This morning I played the Spice of Life while I tidied up my home office. The music soothed me. In 2003, I took an oath. I promised myself I would be more receptive to smooth jazz. My feelings about that music changed that year after I heard saxophonist Everette Harp and keyboardist Bobby Lyle at the Idlewild Jazz Festival.

Both were members of the new Jazz Crusaders. The leader, trombonist Wayne Henderson, was the only original member. I recall Henderson strolled onto the bandstand. He wore a checker apron and a chef hat. He looked ridiculous. I was puzzled. I could not tell if Henderson was cooking barbecue before the Crusaders set started, and forgot to change. Harp and Lyle swung, and that surprised me.

Earl, I have to level with you. I never mentioned the oath to my jazz friends. You have to understand, my friends are “jazz purist,” and they hate smooth jazz. I did too, but not anymore. Smooth jazz musicians work just as hard as the musicians who prefer to play be bop, hard bop, acid jazz and free jazz. Smooth jazz artists also have loyal fans.

I attended your concert, and I enjoyed every song you played. I bet the audience awoke this morning with sore necks. They bobbed their heads nonstop for two solid hours. Earl, when you performed "Canadian Sunset" I wanted to remove my loafers, and waltz up and down the isle. On “Driftin"—the fifth song on the Spice of Life—I wanted to snuggle with the blonde-haired lady in the black evening dress with an ornate silk scarf covering her neck seated to my right, but I did not. It would have been inappropriate.

Earl, your playing was soothing and hypnotic. The devotion you showed your band-mates keyboardists Al Duncan and David Spradley, drummer Ron Otis, saxophonist Lenny Price, and bassist Al Turner impressed me.

You told the audience about their individual accomplishments, and you plugged their future projects. You were gracious; you had stagecraft; you shared the spotlight as well. That was thoughtful, indeed.

You cruised through the performance. Price and Spardley showboated some, but the audience ate it up. They cheered when Price ( a native of Inkster, MI) sashayed from the south end of the stage to the north end during his solo on "Smoke Gets in Your Eyes". When Price dropped to his knees like the godfather of soul James Brown the audience went nuts —what showmanship I thought Price had.

I was surprised when you said Spardley was a ex-member of the Parliament Funkadelic, and he wrote "Atomic Dog," one of the Funkadelic’s smash hits. Spardley looks like a soccer-dad not the kind of fellow who played in such an outlandish funk band. When he soloed, however, it was obvious he made his bones in such a band. Earl, I am glad I chose you. I wondered, however, if the people who attended saxophonist Joe Lovano’s concert had as much fun as the folks at your show.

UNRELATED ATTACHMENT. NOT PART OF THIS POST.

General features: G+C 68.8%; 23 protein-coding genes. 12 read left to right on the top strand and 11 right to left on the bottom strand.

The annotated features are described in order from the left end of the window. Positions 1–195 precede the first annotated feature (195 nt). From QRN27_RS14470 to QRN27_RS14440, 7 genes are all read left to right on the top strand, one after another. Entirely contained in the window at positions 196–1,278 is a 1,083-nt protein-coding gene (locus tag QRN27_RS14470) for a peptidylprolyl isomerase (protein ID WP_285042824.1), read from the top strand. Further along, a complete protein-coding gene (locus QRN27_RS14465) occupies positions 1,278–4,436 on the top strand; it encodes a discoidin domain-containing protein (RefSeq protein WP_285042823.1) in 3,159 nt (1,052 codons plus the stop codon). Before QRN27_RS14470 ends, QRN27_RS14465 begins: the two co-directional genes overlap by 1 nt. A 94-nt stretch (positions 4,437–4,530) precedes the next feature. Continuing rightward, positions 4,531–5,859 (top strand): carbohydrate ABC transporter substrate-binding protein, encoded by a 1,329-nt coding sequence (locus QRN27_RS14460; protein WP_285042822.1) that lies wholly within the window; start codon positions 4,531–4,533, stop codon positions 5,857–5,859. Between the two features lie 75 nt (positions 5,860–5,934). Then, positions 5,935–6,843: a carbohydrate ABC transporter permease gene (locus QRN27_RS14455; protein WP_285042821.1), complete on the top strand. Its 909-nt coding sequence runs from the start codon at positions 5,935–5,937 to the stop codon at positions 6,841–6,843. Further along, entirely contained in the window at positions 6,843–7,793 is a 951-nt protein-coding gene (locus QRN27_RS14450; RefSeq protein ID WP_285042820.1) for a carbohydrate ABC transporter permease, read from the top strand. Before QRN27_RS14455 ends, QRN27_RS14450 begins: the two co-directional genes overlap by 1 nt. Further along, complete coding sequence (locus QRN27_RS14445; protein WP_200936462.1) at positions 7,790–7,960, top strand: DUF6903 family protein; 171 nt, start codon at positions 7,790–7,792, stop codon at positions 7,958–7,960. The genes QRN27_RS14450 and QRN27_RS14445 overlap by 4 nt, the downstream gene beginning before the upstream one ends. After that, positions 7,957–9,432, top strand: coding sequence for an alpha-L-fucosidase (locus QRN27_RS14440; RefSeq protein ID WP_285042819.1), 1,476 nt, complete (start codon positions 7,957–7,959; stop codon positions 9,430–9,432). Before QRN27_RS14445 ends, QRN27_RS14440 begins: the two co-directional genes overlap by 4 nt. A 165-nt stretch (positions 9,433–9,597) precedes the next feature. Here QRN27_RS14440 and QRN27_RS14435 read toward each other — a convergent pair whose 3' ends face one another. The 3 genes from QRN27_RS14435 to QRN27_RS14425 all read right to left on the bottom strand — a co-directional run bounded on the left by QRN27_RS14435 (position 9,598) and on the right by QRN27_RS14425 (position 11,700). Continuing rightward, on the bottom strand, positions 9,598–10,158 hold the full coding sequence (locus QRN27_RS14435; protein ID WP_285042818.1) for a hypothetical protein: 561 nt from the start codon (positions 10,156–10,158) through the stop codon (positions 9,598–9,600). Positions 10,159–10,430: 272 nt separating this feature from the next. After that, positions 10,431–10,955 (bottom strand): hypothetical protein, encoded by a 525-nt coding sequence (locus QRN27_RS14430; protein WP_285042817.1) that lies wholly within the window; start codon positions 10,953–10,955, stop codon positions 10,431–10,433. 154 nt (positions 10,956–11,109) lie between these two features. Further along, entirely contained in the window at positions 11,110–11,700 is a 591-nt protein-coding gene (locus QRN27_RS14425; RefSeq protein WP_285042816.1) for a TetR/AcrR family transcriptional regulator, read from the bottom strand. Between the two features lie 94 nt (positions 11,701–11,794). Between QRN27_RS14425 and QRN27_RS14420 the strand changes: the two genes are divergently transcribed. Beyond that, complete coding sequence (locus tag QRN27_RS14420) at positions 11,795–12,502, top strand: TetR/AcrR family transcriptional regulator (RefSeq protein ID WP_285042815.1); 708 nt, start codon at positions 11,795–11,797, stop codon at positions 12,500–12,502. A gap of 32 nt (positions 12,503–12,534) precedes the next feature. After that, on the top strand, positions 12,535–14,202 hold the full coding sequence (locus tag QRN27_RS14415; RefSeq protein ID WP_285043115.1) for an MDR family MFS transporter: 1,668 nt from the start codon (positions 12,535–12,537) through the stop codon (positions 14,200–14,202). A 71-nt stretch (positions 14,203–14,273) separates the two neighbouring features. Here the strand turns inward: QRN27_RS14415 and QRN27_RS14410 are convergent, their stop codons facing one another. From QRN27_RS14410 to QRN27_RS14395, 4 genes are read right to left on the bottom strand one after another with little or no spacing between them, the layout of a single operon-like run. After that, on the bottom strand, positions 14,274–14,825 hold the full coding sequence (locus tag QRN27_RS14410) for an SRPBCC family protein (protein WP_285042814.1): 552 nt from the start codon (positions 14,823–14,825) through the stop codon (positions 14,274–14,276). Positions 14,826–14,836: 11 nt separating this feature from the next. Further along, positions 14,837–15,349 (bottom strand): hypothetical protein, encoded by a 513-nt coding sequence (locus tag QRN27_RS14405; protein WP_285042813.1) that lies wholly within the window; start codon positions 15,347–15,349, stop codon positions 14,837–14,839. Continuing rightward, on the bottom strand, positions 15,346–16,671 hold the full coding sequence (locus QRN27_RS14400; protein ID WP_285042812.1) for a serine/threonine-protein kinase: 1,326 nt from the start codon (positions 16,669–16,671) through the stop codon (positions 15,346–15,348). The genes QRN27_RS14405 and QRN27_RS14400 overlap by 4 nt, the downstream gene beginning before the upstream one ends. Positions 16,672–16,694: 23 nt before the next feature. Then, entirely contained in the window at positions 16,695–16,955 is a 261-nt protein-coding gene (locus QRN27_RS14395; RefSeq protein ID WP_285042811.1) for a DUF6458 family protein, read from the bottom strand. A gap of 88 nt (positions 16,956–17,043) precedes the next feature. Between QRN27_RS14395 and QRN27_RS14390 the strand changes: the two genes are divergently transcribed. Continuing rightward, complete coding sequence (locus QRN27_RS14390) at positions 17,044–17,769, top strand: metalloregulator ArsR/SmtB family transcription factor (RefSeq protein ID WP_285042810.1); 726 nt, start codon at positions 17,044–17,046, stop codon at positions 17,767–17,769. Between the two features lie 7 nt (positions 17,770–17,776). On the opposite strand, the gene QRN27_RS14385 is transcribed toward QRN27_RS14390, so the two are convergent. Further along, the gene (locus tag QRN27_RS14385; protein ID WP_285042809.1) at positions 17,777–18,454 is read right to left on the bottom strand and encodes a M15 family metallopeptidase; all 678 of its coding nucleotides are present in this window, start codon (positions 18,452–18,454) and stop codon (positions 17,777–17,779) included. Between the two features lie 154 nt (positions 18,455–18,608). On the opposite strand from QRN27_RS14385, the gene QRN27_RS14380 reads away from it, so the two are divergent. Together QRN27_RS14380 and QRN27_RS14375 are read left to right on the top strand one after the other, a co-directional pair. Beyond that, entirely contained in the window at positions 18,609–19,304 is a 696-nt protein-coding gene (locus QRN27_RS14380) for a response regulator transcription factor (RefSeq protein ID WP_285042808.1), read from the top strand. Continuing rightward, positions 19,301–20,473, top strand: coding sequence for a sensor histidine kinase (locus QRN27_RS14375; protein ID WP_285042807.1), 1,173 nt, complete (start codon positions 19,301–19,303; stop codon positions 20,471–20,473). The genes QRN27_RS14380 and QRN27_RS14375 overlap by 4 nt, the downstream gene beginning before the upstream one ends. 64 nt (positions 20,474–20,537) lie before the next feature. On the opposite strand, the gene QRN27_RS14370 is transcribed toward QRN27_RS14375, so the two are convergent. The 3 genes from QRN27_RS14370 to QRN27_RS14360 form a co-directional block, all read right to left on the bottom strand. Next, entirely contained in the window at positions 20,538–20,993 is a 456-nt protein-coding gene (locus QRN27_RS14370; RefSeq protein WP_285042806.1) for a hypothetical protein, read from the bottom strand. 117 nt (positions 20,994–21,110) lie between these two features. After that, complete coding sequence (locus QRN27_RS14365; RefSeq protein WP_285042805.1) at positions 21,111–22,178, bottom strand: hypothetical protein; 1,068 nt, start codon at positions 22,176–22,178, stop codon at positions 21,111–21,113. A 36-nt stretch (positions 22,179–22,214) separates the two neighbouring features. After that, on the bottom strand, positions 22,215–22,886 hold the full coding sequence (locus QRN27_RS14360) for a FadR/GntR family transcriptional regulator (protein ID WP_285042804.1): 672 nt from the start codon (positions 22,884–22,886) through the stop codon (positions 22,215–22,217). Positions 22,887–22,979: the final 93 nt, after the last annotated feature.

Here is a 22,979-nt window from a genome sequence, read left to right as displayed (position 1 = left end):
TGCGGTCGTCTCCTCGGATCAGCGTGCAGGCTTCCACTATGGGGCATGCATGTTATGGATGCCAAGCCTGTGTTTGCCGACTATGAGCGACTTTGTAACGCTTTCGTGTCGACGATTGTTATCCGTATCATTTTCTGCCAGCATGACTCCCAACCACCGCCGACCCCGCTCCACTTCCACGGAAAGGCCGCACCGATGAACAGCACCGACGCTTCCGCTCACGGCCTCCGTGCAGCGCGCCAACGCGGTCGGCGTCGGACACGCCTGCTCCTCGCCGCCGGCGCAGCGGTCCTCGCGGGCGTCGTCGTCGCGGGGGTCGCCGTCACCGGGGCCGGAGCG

--Charles L. Latimer

Saturday, November 1, 2008


Bandleader and Saxophonist Oliver NelsonDear Oliver Nelson,

Monday I received The Blues and the Abstract Truth Take 2. Pianist Bill Cunliffe recorded the album. This was the first time I heard him. The liner notes discussed why Cunliffe made the album, but offered little about the pianist career. So, I googled him.

I discovered the pianist was born in Andover, Mass. He attended Duke University, and studied with pianist Mary Lou Williams. In 1989, he won the Thelonius Monk International Jazz Pianist Award. He toured with the Buddy Rick Big Band, and performed with Frank Sinatra. Blue and the Abstract Truth Take 2 is Cunliffe’s 14th album. After I read about Cunliffe, I did some background work on you.

I learned your brother played with trumpeter Cootie Williams. Your sister was a pianist, and you started on the sax at 11. You made six albums for Prestige. Then your classic Blues and the Abstract Truth for Impulse Records. That album increased your stock. Oliver I have to be honest. I only own two of your 18 albums Blues and the Abstract Truth, and Screamin’ the Blues, which made you 48 years ago.

You played the tenor and alto; Eric Dolphy played alto and the bass clarinet; Roy Haynes worked the drums. I bet you guys were smoking so much the neighbors called the fire department. Oliver do you know Cunliffe? Have any of your peers heard him? If not, you should get a copy of Take 2, and encourage your friends to do likewise. Cunliffe is a straight to the point pianist. As a leader, the man runs a tight ship. He kept his band on course.

Playing the songs from the original Blues and the Abstract was a huge endeavor, but Cunliffe succeeded. He made a few changes. He used a trombonist instead of a bass clarinetist. He tacked on two originals Port Authority and Mary Lou’s Blues. I wonder if your spirit was at the session coaching the band. They sounded so inspired Oliver when you buy the Take 2 pay close attention to Cunliffe’s take of Stolen Moments, and Hoe Down.

On Stolen Moments, trombonist Andy Marten and alto saxophonist Jeff Clayton cruise throughout their solos. On Hoe Down, Cunliffe, and trumpeter Terrell Stafford raced through the changes like competing in a triathlon. Oliver, I really enjoyed Blues and the Abstract Truth Take 2. I believe you will as well.
--Charles L. Latimer